A decades-long history of mixed visuals represent the Gonzo journalist's exuberant words on film. In honor of Piotr Kabat's fantastic new animation of Hunter S. Thompson's work (posted here and below), we rifle through a few other films attempting to get to the heart of this wild figure.
This comedy, semi-based on Hunter S. Thompson's whacked-out adventures in the 1970s, was called "bad, dumb, low-level, low rent" by the journalist. Neither Bill Murray's acting nor Neil Young's score could save this bizarrely structured biopic that took the punch out of Thompson's words. However, as Roger Ebert said, "this is the kind of bad movie that's almost worth seeing."
"Fear and Loathing in Las Vegas" | 1998 | Frenzied and Brilliant
Johnny Depp and Benicio Del Toro take on Raoul Duke and Dr. Gonzo, fictional exaggerations based on Hunter S.Thompson's essays. The aesthetics are crazy, like a living Salvador Dali painting, as the two engage in psychedelic shenanigans in the backdrop of the ghoulish and vacuous Las Vegas.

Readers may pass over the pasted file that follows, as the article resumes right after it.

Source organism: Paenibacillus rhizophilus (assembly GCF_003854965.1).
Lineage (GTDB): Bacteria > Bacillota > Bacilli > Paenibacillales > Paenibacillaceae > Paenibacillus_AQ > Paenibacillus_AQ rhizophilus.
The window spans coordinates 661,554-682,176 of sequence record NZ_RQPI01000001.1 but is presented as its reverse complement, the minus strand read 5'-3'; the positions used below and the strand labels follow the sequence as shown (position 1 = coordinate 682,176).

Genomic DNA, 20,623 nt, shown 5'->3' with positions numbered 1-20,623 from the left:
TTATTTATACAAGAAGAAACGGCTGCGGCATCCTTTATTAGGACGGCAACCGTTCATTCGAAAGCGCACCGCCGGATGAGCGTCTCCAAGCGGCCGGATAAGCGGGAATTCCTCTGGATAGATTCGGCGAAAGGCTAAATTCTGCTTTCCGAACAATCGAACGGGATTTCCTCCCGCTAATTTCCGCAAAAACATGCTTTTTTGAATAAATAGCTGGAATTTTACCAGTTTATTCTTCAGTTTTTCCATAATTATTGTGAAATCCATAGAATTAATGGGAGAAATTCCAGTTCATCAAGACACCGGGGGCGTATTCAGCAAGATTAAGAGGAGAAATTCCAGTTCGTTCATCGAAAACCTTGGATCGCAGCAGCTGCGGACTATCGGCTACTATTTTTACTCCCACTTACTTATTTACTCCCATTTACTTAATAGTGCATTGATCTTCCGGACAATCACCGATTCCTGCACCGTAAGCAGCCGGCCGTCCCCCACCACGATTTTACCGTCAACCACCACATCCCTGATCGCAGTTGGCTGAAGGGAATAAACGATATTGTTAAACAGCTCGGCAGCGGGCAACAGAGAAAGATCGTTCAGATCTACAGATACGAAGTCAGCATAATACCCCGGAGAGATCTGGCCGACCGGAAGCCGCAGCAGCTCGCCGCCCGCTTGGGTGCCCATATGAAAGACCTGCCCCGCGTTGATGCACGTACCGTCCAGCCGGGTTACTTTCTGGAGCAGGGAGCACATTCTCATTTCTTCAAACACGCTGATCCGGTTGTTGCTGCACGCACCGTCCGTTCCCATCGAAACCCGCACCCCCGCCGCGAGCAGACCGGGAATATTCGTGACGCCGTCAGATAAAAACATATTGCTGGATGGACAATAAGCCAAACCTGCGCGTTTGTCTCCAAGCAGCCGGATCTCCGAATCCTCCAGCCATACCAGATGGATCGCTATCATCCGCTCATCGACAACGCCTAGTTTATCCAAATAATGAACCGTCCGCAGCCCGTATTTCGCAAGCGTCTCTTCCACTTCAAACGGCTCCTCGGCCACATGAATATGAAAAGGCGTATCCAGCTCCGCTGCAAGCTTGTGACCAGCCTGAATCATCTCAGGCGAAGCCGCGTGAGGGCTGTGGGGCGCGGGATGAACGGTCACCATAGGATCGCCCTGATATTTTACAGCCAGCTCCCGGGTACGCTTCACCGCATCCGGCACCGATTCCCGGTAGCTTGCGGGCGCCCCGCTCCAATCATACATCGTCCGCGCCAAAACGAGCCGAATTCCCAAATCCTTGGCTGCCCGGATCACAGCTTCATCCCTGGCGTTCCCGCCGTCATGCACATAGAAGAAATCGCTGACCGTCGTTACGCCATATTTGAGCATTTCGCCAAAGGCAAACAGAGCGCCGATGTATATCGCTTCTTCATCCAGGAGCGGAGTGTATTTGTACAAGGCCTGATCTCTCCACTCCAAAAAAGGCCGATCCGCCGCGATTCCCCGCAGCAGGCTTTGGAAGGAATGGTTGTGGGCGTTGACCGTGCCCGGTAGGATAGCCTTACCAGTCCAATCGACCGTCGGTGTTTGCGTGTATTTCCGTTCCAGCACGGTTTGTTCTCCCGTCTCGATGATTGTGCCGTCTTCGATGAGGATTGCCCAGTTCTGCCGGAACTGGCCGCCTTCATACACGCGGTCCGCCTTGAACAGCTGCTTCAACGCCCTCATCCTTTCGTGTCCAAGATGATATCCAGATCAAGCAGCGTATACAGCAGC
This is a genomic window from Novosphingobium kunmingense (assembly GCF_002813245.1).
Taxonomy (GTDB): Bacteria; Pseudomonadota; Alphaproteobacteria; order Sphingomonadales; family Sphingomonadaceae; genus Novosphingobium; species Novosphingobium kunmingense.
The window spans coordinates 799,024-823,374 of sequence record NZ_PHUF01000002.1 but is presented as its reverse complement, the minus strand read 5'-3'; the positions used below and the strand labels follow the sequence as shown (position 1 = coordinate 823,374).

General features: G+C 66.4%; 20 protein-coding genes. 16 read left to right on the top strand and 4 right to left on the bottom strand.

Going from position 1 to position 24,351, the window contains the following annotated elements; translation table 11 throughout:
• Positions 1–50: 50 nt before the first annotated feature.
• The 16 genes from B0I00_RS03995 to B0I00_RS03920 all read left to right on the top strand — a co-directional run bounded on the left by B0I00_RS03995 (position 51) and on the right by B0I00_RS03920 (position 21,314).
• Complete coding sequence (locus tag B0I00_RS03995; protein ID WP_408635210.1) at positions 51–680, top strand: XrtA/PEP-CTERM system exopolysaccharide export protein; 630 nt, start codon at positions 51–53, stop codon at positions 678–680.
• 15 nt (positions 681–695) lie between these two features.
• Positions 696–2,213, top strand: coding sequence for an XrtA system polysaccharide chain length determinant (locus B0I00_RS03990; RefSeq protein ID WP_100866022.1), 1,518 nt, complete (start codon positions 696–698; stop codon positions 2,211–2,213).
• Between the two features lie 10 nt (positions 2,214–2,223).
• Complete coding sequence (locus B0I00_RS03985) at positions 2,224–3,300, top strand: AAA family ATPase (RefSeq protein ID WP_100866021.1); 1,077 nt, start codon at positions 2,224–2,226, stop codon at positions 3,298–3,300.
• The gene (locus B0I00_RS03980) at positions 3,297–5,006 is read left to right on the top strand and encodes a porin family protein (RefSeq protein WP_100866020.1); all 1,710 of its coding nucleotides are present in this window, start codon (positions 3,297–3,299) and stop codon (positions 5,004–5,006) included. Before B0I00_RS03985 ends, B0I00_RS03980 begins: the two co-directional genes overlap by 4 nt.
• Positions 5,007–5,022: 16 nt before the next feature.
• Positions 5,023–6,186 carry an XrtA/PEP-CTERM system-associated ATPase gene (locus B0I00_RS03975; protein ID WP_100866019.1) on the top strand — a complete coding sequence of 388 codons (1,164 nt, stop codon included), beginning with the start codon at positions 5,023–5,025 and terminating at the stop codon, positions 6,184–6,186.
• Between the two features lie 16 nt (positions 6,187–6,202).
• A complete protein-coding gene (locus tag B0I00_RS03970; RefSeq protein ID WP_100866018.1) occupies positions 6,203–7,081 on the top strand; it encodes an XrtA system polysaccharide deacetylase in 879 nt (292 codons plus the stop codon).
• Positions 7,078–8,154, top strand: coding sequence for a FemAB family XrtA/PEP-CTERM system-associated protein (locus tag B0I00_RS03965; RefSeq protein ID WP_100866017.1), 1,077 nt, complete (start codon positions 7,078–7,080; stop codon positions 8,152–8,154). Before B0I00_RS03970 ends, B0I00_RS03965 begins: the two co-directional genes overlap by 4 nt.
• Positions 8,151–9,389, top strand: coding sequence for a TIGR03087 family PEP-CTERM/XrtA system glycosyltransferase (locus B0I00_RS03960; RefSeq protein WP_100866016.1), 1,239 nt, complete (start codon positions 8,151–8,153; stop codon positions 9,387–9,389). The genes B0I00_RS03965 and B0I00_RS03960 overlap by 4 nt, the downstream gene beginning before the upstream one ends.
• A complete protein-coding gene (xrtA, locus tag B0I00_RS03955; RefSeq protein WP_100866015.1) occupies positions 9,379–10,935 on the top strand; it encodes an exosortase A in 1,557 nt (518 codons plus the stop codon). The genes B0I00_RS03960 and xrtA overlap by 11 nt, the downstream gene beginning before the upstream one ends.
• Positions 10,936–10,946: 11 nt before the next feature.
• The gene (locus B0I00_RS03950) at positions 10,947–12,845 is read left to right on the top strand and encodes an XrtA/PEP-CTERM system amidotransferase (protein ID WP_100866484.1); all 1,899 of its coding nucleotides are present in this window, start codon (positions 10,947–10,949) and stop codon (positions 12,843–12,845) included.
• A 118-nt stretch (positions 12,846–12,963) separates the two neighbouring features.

"Gonzo: The Life and Work of Dr. Hunter S. Thompson" | 2008 | Sensitive and Thorough
This 2008 documentary, directed by Alex Gibney, attempts to give a complete and tender portrait of the man behind the writer. Gibney explores Thompson as an influencer in music and politics, with commentary provided by Ralph Steadman, Jann Wenner, Jimmy Carter and Tom Wolfe. Johnny Depp narrates.
"The Rum Diary" | 2011 | Bright and Bland
Johnny Depp takes on the journalist once again in this movie version of Thompson's novel of the same name (it was written in the early 1960s, but not published until 1998). Depp brought a free-wheeling and unencumbered perspective to the role, whereas the original book was much more soulful and searching. The movie is marked by Caribbean blues and 1950s pastels -- a look that stands apart from the garish and whirling "Buffalos" and "Fear and Loathing."